I asked her, “Were you in this home at the time of the quake? One of these homes caught fire within minutes of the 6.7 magnitude quake.”
She remembered the fire, but what she remembered most were the stars. She saw the fire and tried to call the Topanga fire department, number 69, but the phone lines were down. She tried to call on her cell (which was a clunky device back then). To get coverage, she got in her car and drove up Mohawk to Pawnee street, where the view of the San Fernando Valley was stunning. It was pitch black. No lights. No cars. The sounds of sirens and barking dogs filled the night. In the sky, stars and satellites glimmered like jewels. It was a phenomenal, once-in-a-lifetime sight. The fire trucks were on their way. She was frozen in awe: the stars—a hundred thousand of the untold trillions out there.
She forced herself out of her reverie, looked at me with clear blue eyes, and said matter of factly, “You have something for me.” Without thinking about what I was doing, I pulled the worn notebook papers out of my briefcase and handed them to her. They were in pencil. They were indecipherable unless you had an advanced math or physics degree. In them was a solution to Einstein’s field equations. It had to do with the metric. She studied them and said in a hushed tone, “These formulas are just what we need to get going. It is the key to the Alcubierre drive.” She was referencing a faster-than-light engine postulated by the Mexican astronomer Miguel Alcubierre Moya.
I asked her where she was going. Her eyes brightened. She said that she would show me, and she led me outside. She asked me to look toward the ocean. She asked me if I could see Sagittarius. I could. Because there are no lights over the Pacific Ocean, you can see the stars clear in the southwest. Near Sagittarius is the Galactic Center. Our galaxy rotates around that center where a massive black hole lurks. Its mass is the equivalent of four million solar masses.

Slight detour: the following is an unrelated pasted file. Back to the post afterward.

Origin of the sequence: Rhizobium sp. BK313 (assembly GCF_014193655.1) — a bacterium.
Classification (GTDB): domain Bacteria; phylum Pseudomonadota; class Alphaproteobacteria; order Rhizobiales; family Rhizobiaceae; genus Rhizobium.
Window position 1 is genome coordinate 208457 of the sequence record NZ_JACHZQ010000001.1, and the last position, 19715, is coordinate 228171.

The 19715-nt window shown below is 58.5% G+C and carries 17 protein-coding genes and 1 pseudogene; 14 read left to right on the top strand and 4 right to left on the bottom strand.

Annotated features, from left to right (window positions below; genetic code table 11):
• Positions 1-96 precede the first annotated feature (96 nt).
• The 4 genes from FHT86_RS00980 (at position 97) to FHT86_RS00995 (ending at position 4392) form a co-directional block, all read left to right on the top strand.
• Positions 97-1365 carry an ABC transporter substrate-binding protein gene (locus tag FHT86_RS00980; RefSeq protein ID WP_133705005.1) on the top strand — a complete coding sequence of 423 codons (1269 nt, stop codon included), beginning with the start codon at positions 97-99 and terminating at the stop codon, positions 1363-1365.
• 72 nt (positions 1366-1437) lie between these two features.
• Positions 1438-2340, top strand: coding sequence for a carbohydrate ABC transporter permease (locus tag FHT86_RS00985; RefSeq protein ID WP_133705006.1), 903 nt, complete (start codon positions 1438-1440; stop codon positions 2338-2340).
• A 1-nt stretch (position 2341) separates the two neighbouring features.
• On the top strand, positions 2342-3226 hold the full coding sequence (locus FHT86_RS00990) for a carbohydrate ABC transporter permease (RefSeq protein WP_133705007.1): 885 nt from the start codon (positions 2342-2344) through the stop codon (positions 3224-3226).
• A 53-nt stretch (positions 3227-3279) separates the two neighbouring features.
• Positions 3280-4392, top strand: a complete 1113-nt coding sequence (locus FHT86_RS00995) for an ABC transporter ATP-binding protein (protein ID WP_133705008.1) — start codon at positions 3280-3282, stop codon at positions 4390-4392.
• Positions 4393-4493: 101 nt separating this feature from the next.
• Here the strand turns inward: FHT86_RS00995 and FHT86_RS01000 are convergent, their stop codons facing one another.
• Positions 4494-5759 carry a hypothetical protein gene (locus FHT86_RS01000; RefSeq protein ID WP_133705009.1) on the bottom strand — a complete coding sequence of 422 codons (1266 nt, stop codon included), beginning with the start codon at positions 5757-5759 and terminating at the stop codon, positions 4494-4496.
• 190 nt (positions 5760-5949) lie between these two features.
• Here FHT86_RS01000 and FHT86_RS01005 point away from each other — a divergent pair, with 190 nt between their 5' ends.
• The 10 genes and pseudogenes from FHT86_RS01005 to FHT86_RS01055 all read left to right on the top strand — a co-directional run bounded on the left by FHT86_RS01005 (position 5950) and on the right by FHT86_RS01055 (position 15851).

I asked her why. She answered the question with a question (something I dislike). “Why did you move to Topanga?”
“I was looking to get away from the crowded city life in a more rural setting, where you knew your neighbors,” I said. It was a beautiful place to live.
She nodded her head. “That is exactly why I want to travel in space—to find a better place—to get away.” She hoped to find a safer, more peaceful, greener earth where people care for each other and their planet, she said. She hoped to discover more highly evolved beings who would accept her and her friends.
I asked her about the phenomenal costs of the project. She explained that NASA was a boondoggle, a ripoff and that it did not cost all that much to go to space — in relative terms. Technology was the obstacle, and the barriers imposed by the speed of light. Now they had the formulas they would be able to build a quantum drive within five years.
She said she knew that she would never come back; even if she did, the people she loved would have died generations ago. She explained that it was a result of time dilation from traveling at near-light speeds. She didn’t care because her family wasn’t speaking with her. Her friends were too busy with their lives. She yearned for adventure.
I had done my part. I forgot about it. I raised my children, and I practiced law. I divorced and remarried. It all came back to me when I saw the rocket. I looked Richard up on the web recently, but there was nothing about him. He left no trace. I couldn’t locate Chloe or any of her friends. They probably had their quantum drive up and running by now. They were the Wright sisters of the space age. They built a rocket in their backyard, and now they were off.
If you hear a loud boom or see a bright flash at the ridgeline to the east of Top O Topanga, it might be Chloe, Autumn, and Amanda heading toward Sagittarius A. They are hoping to skip the slow evolutionary path of humanity. They are looking for a better tomorrow.